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How To Talk To Children About Traumatic Events In The News: Five Top Tips

24/05/2017 11:26 BST | Updated 24/05/2017 11:26 BST

The horrific recent bombing at the Manchester Arena might mean you are seeking help or support about how to talk to children in your life about highly traumatic events. Here are five top tips.

  1. Be honest. Children pick up on secrets.
  2. Be guided by your child's questions. You don't have to bring up what happened or give loads of detail if they don't ask.
  3. Be available. Give your child plenty of opportunity and time to talk if they want to e.g. bedtime can be a really good time for children to bring up worries. Another primetime slot is when you are driving somewhere. Car journeys are often a good time to talk about serious stuff because you aren't looking at each other and you're often there in the same space for a good while.
  4. Be a good listener. Listen carefully to what your child's worries are. They might not be worried about what you would predict. Listening carefully will show that you are comfortable hearing whatever it is they are worried about. Let your child tell you their feelings and help your child to name those feelings. It can be really comforting for children to have a sense that they and you can label their emotions and that those emotions are understandable and not overwhelming.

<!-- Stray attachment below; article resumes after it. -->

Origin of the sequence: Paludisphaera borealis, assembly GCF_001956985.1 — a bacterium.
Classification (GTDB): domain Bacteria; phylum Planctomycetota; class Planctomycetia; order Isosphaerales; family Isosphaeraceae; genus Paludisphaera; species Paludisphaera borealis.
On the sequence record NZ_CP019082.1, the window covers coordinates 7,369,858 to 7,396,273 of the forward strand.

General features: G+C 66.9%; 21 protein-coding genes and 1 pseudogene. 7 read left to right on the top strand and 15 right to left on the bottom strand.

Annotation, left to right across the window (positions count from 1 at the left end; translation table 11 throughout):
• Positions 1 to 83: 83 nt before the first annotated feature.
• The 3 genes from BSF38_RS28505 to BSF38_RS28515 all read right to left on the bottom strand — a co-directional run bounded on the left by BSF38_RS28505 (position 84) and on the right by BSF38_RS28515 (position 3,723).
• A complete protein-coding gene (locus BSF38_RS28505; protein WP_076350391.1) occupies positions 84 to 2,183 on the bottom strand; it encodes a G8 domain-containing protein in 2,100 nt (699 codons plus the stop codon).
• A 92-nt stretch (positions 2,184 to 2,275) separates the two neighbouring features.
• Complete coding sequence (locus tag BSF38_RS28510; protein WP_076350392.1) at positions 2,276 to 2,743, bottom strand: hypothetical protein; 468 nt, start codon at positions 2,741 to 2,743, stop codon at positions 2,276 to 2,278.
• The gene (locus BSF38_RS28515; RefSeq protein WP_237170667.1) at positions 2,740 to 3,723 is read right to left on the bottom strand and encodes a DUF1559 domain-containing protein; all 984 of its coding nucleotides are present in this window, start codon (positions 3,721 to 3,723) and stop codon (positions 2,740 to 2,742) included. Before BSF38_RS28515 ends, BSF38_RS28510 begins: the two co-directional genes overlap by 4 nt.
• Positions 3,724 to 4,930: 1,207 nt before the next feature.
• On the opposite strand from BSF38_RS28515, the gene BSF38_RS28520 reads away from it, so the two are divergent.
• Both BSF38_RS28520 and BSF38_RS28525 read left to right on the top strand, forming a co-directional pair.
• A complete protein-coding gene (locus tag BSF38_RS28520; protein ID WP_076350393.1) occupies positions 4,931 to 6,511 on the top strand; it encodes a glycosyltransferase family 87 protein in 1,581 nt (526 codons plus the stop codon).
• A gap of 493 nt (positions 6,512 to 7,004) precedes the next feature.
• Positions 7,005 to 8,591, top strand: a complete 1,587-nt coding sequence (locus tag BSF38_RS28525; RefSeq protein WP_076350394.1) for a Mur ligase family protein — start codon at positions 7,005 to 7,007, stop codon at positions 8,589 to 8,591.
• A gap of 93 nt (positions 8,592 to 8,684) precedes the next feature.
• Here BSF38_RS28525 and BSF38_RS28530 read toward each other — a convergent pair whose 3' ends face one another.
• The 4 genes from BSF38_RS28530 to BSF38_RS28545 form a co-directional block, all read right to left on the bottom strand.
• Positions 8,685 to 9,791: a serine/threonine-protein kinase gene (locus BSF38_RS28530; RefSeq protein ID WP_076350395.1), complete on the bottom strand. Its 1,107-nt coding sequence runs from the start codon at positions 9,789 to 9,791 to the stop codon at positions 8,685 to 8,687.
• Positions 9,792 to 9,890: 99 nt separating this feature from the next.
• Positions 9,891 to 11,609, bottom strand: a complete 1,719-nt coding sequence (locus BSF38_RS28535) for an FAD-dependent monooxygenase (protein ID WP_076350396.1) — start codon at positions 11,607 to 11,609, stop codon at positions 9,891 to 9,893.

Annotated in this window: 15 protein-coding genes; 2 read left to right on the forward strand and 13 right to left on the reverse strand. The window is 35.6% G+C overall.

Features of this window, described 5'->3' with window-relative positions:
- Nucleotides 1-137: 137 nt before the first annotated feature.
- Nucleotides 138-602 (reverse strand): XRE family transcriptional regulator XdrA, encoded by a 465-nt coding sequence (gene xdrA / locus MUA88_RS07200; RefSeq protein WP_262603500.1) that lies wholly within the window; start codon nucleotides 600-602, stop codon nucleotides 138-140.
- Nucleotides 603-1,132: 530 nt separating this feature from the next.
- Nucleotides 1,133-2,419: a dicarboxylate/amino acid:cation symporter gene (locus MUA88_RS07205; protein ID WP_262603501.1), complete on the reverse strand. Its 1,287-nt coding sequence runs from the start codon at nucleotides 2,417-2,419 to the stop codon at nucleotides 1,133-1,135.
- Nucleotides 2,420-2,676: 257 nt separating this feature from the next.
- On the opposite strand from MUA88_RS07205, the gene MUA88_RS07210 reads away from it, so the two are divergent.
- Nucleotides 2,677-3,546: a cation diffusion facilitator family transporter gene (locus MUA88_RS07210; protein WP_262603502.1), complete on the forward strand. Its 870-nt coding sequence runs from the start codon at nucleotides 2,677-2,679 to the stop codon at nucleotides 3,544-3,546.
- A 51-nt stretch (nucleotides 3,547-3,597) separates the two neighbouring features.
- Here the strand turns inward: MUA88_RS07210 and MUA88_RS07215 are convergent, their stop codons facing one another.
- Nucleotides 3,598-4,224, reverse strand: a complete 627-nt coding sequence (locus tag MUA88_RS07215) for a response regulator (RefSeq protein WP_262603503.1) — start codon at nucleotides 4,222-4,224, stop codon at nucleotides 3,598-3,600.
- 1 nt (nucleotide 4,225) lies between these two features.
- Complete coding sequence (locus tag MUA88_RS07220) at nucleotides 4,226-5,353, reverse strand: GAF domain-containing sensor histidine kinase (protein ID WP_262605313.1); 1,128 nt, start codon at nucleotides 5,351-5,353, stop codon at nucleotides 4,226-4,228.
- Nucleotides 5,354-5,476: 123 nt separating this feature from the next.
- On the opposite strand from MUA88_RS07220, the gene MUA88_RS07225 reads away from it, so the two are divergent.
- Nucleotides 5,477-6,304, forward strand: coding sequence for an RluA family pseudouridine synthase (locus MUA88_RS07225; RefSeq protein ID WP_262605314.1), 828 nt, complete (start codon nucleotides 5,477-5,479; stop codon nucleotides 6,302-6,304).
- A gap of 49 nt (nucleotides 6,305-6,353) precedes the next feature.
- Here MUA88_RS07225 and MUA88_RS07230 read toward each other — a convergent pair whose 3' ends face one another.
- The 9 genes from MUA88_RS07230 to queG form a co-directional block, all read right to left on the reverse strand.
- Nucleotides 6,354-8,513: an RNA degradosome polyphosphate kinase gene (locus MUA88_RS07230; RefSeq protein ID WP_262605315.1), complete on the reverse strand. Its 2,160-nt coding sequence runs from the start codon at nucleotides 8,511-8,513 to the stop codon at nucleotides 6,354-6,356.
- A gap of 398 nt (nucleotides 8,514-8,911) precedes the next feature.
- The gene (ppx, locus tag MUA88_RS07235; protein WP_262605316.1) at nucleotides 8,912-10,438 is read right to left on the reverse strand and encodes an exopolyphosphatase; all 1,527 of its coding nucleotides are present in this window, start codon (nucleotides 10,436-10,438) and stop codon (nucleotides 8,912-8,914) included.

5. Be reassuring. After your child has had the chance to talk about how they feel you might be able to help reassure them about specific worries. E.g. attacks like this are thankfully very rare, and once an attack has happened security is even tighter.

It is really normal for children and young people to experience worry, fear, anger, sadness... all sorts of big emotions in response to hearing about a traumatic event. These are normal reactions to abnormal circumstances. Some children can have nightmares about the traumatic event even though they weren't there.

Talking to friends, family and loved ones can really help and it's good to encourage children to talk about how they are feeling.

Most children find that they are comforted by support from people they know and love and difficulties subside, but if these big feelings persist or nightmares continue for a long time (e.g. a month), and start to really interfere in your child's life, then consider going to see your GP for extra help.

For more information the Royal College of Psychiatrists, Mind and Young Minds all have good resources.